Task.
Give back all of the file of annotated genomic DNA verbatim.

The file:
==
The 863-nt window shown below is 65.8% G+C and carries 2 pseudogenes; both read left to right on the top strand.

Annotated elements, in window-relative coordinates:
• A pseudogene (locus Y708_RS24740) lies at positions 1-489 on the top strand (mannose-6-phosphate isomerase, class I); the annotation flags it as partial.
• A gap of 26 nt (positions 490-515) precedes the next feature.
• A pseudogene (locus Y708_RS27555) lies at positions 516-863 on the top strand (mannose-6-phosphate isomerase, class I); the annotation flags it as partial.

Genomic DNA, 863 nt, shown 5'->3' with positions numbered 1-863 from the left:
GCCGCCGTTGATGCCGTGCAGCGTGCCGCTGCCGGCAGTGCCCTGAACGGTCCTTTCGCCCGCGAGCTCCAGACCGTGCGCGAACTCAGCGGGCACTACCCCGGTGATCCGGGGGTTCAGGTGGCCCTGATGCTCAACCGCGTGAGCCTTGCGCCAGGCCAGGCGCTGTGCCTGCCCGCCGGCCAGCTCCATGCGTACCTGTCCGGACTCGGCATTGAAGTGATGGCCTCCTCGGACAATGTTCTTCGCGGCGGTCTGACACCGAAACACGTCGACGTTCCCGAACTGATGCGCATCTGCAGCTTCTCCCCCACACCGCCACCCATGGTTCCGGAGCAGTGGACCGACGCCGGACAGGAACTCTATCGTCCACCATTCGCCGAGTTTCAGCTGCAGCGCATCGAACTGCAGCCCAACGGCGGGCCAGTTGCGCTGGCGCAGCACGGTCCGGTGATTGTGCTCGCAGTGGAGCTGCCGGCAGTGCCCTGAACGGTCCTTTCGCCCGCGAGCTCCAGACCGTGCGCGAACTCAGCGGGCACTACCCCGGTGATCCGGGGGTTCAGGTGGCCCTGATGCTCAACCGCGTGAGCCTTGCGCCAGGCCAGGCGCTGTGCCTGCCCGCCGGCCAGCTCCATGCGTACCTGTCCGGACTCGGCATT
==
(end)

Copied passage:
The 863-nt window shown below is 65.8% G+C and carries 2 pseudogenes; both read left to right on the top strand.

Annotated elements, in window-relative coordinates:
• A pseudogene (locus Y708_RS24740) lies at positions 1-489 on the top strand (mannose-6-phosphate isomerase, class I); the annotation flags it as partial.
• A gap of 26 nt (positions 490-515) precedes the next feature.
• A pseudogene (locus Y708_RS27555) lies at positions 516-863 on the top strand (mannose-6-phosphate isomerase, class I); the annotation flags it as partial.

Genomic DNA, 863 nt, shown 5'->3' with positions numbered 1-863 from the left:
GCCGCCGTTGATGCCGTGCAGCGTGCCGCTGCCGGCAGTGCCCTGAACGGTCCTTTCGCCCGCGAGCTCCAGACCGTGCGCGAACTCAGCGGGCACTACCCCGGTGATCCGGGGGTTCAGGTGGCCCTGATGCTCAACCGCGTGAGCCTTGCGCCAGGCCAGGCGCTGTGCCTGCCCGCCGGCCAGCTCCATGCGTACCTGTCCGGACTCGGCATTGAAGTGATGGCCTCCTCGGACAATGTTCTTCGCGGCGGTCTGACACCGAAACACGTCGACGTTCCCGAACTGATGCGCATCTGCAGCTTCTCCCCCACACCGCCACCCATGGTTCCGGAGCAGTGGACCGACGCCGGACAGGAACTCTATCGTCCACCATTCGCCGAGTTTCAGCTGCAGCGCATCGAACTGCAGCCCAACGGCGGGCCAGTTGCGCTGGCGCAGCACGGTCCGGTGATTGTGCTCGCAGTGGAGCTGCCGGCAGTGCCCTGAACGGTCCTTTCGCCCGCGAGCTCCAGACCGTGCGCGAACTCAGCGGGCACTACCCCGGTGATCCGGGGGTTCAGGTGGCCCTGATGCTCAACCGCGTGAGCCTTGCGCCAGGCCAGGCGCTGTGCCTGCCCGCCGGCCAGCTCCATGCGTACCTGTCCGGACTCGGCATT